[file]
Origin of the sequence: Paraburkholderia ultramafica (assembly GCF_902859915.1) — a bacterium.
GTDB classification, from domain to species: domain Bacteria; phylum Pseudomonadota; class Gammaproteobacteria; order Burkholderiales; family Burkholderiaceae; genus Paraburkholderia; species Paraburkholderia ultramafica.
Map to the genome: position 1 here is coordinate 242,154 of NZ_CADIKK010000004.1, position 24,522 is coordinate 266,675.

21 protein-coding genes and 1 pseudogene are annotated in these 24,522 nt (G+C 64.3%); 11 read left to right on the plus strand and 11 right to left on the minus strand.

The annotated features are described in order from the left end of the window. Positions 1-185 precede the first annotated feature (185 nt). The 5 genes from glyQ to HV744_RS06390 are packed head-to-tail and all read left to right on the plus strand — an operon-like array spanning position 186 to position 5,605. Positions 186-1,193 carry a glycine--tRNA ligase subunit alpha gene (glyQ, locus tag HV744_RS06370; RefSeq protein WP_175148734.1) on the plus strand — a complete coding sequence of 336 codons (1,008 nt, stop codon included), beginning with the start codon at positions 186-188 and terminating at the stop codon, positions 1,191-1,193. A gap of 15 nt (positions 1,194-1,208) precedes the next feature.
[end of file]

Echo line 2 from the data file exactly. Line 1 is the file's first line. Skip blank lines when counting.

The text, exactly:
GTDB classification, from domain to species: domain Bacteria; phylum Pseudomonadota; class Gammaproteobacteria; order Burkholderiales; family Burkholderiaceae; genus Paraburkholderia; species Paraburkholderia ultramafica.